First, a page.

And so it is here. The Mets and Cubs have men who are widely perceived to be excellent managers at the helm but were considered to be less-than-ready for true contention. Most figured the Mets were a potential wild card team and it turns out they won the NL East before ballots were submitted. Most thought the Cubs wouldn’t be a playoff team for a year or two at least, and they won 97 games. Mike Matheny was expected to have a strong contender and more than fulfilled those expectations with a 100-win season but did so despite injuries to key players. A month or so ago I figured that Maddon would win and maybe should, but Collins is a great choice given the parameters typically used by voters. Injuries notwithstanding, Matheny will likely fall victim to the same implicit argument Joe Girardi usually does: “hey, your team is SUPPOSED to win!”

In the AL we have a more traditional setup: three new managers who took over teams perceived to be non-contenders at the beginning of the year but which greatly exceeded expectations. Hinch was considered a disaster of a manager in Arizona but one good year later and he’s new looked on in a new light. Molitor and Bannister had no track record. All three could turn out to be the Next Great Managers in Baseball History, about which books are written, but now their calling card is, primarily, having exceeded those expectations. Any could win. I have no idea who should. If I had to guess I’d say Banister, but it’s really a pick ’em.

Who should win the Rookie of the Year Awards? Who will?

Francisco Lindor

Note: This post originally ran on October 2. With tonight’s announcement of the Rookie of the Year Award, it’s a good time to revisit and review.

Who should win the AL Rookie of the Year Award?

This race is super close, with two candidates with nearly identical credentials. In this case it’s even harder as the top two candidates are at the same position: Shortstop (apologies to Miguel Sano who, while hitting the daylights out of the ball hasn’t played nearly as much as the top two candidates and has no defensive value).

Carlos Correa burst onto the scene in Houston in early June at the tender age of 20 and proceeded to beat the living hell out of baseballs. His line: .277/.343/.504 with 21 homers and 63 driven in in a mere 96 games and an OPS+ of 130. That’s crazy power for a 20 (now 21) year-old and crazy power for a shortstop of any age.

Francisco Lindor burst onto the scene in Cleveland in mid June at the tender age of 21 and proceeded to beat the living hell out of baseballs. His line: .319/.357/.491 with 21 doubles, 12 homers and 51 RBI in a mere 96 games and an OPS+ of 125. That’s not quite Correa power but it’s better contact and on-base stuff and amazing production for a shortstop of any age.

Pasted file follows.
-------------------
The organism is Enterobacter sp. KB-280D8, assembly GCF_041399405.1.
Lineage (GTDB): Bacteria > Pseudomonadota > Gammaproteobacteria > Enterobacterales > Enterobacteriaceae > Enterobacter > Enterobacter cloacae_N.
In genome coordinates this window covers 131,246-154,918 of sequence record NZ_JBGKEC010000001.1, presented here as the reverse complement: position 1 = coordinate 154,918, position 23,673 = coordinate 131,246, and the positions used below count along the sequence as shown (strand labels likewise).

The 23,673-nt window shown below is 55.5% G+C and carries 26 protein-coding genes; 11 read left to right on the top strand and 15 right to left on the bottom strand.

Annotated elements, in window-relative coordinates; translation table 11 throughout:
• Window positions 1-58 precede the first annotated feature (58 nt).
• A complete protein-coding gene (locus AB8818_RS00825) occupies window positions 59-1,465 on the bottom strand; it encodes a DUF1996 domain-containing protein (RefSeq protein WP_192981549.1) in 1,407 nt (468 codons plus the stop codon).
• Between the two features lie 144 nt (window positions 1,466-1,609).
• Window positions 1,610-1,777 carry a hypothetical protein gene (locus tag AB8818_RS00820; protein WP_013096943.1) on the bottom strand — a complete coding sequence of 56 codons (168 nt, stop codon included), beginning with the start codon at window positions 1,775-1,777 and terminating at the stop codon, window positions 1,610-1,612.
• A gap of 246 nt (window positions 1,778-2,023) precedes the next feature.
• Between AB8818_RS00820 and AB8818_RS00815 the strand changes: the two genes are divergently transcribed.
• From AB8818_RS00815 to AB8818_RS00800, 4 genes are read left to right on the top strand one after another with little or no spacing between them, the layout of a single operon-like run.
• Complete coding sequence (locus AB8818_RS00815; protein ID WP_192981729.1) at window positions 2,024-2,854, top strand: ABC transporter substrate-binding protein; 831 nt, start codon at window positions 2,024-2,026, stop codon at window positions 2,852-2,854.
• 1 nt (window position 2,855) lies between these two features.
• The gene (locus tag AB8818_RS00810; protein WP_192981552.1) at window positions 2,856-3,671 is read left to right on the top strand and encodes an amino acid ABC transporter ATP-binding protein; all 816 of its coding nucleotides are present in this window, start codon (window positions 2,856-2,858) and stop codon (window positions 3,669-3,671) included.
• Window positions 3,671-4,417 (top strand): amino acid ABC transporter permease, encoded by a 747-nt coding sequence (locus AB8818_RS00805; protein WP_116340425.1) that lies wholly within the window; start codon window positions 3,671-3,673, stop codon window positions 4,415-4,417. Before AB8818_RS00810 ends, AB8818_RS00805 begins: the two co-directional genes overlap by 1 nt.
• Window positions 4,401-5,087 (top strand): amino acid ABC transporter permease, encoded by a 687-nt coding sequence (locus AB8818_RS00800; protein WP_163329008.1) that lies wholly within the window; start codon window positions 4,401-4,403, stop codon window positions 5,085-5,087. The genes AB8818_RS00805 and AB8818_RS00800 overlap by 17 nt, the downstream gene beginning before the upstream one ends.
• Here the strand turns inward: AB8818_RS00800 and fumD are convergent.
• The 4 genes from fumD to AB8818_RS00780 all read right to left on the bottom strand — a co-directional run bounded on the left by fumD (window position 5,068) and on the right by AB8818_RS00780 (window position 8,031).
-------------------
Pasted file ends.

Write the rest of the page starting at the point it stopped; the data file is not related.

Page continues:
Quite even to be sure, but the separator here is defense. Correa is no liability, but he’s pretty ordinary with the glove so far. Lindor, however, has been a superior shortstop both according to the numbers and to the naked eye. His arrival in Cleveland totally changed the game for the Tribe this year, transforming them from underachievers to a team that made a serious run for a playoff spot. If Lindor had been there all year it’s not crazy to think that they’d be in the wild card game next week.

Lindor’s offense is a bit of a surprise this year. He really wasn’t expected to hit like this right out of the gate. And he may not hit like this forever, in which case Correa may prove to be the better player going forward, be it as a shortstop or a third baseman, which is where I think he’ll ultimately end up. But the Rookie of the Year award is not about projections and potential. It’s about what the rookies did. And given there more or less even offensive contributions and Lindor’s superior leather, he’s the guy who should take the hardware home.

Who will win the AL Rookie of the year Award?

Historically there has been less narrative nonsense infecting Rookie of the Year award voting than other award voting. Prospect politics haven’t played into it too much. Very often Rookies of the Year come from losing teams — how else would they have gotten the opportunity for so much PT? — and thus the winning team narrative isn’t as prominent. This year, however, I feel like that stuff will be a bigger factor than in the past, mostly because so many rookies have played such a big part in pennant races.

The Indians entry into the wild card race came late and it came quite a bit after early season Astros Mania took hold. Sure, Correa joined the Astros after much of that mania took hold and even after the Astros themselves began to play a bit worse, but he’s been largely associated with the big surprise season in particular and the Astros’ bright future in general. Between that and Cleveland being one of the lowest profile teams in all of baseball year-in, year-out, it would not surprise me at all if some voters overlook Lindor a bit. For this reason I feel like Correa will win it, even if Lindor would be my guy.


Who should win the NL Rookie of the Year Award?

This was a much closer race earlier in the year but Kris Bryant and his .279/.369/.475 line, 26 homers and, by the end of this weekend, most likely, 100+ RBI have separated themselves from the pack. It seems like ages ago that everyone was all in a tizzy about the Cubs leaving him in Iowa at the start of the season for service time manipulation purposes. Now all he is is a huge part of the Cubs’ big year and, by far, the highest profile and highest achieving rookie in the NL.

Not that he’s alone “in the conversation.” But that term is in quotes because it’s not truly a big conversation. Matt Duffy of the Giants has had a fine year and, before he went down with that ugly injury, Jung Ho Kang was having an equally fine year. Duffy, also a third baseman, is the better fielder than Bryant, but Bryant hasn’t embarrassed himself there, allowing his offensive advantages to give him the inside track to the award.

Who will win the NL Rookie of the Year Award?

Bryant. And I don’t think it’ll be a particularly close vote.

Voting now open for the 2015 Platinum Glove Awards

platinum glove award

The 2015 Rawlings Gold Glove Award winners have been announced. Now you can help determine who wins the 2015 Platinum Glove Awards — given each year (since 2011) to the top overall defensive player in each league.

Cardinals catcher Yadier Molina won it for the National League in 2011, 2012, and 2014. Braves shortstop Andrelton Simmons took it in 2013.

Rangers third baseman Adrian Beltre won the American League Platinum Glove in 2011 and 2012 before getting unseated by Manny Machado of the Orioles in 2013. Royals left fielder Alex Gordon won in 2014.

Voting is now open for the 2015 editions on

That voting will end next week.